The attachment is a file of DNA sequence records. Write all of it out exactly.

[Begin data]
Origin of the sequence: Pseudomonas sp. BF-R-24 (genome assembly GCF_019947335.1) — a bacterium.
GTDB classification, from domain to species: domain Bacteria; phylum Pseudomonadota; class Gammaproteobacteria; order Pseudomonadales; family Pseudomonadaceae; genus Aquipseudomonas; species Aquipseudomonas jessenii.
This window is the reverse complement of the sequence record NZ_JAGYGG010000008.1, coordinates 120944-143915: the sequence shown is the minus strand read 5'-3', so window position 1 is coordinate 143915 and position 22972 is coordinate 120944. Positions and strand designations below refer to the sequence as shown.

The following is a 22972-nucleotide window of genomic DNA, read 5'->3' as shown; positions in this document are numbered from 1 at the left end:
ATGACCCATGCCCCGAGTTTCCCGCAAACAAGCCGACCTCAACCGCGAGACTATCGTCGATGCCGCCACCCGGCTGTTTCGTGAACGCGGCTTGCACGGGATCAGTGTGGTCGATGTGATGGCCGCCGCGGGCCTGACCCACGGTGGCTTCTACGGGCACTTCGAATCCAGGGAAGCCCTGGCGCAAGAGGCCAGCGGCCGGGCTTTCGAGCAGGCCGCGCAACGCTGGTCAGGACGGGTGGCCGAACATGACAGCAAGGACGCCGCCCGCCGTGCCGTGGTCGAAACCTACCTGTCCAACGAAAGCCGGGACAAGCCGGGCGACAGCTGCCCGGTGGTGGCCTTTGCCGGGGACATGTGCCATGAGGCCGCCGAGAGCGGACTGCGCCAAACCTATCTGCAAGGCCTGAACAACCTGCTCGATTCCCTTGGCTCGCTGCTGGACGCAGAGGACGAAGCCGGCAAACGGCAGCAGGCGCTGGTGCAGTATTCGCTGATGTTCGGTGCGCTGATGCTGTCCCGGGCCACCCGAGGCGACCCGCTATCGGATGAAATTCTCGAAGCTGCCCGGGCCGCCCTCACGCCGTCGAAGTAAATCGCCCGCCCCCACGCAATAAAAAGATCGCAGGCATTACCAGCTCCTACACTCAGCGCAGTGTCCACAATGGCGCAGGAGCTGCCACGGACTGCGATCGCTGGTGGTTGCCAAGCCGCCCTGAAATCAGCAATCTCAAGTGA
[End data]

Origin of the sequence: Pseudomonas sp. BF-R-24 (genome assembly GCF_019947335.1) — a bacterium.
GTDB classification, from domain to species: domain Bacteria; phylum Pseudomonadota; class Gammaproteobacteria; order Pseudomonadales; family Pseudomonadaceae; genus Aquipseudomonas; species Aquipseudomonas jessenii.
This window is the reverse complement of the sequence record NZ_JAGYGG010000008.1, coordinates 120944-143915: the sequence shown is the minus strand read 5'-3', so window position 1 is coordinate 143915 and position 22972 is coordinate 120944. Positions and strand designations below refer to the sequence as shown.

The following is a 22972-nucleotide window of genomic DNA, read 5'->3' as shown; positions in this document are numbered from 1 at the left end:
ATGACCCATGCCCCGAGTTTCCCGCAAACAAGCCGACCTCAACCGCGAGACTATCGTCGATGCCGCCACCCGGCTGTTTCGTGAACGCGGCTTGCACGGGATCAGTGTGGTCGATGTGATGGCCGCCGCGGGCCTGACCCACGGTGGCTTCTACGGGCACTTCGAATCCAGGGAAGCCCTGGCGCAAGAGGCCAGCGGCCGGGCTTTCGAGCAGGCCGCGCAACGCTGGTCAGGACGGGTGGCCGAACATGACAGCAAGGACGCCGCCCGCCGTGCCGTGGTCGAAACCTACCTGTCCAACGAAAGCCGGGACAAGCCGGGCGACAGCTGCCCGGTGGTGGCCTTTGCCGGGGACATGTGCCATGAGGCCGCCGAGAGCGGACTGCGCCAAACCTATCTGCAAGGCCTGAACAACCTGCTCGATTCCCTTGGCTCGCTGCTGGACGCAGAGGACGAAGCCGGCAAACGGCAGCAGGCGCTGGTGCAGTATTCGCTGATGTTCGGTGCGCTGATGCTGTCCCGGGCCACCCGAGGCGACCCGCTATCGGATGAAATTCTCGAAGCTGCCCGGGCCGCCCTCACGCCGTCGAAGTAAATCGCCCGCCCCCACGCAATAAAAAGATCGCAGGCATTACCAGCTCCTACACTCAGCGCAGTGTCCACAATGGCGCAGGAGCTGCCACGGACTGCGATCGCTGGTGGTTGCCAAGCCGCCCTGAAATCAGCAATCTCAAGTGA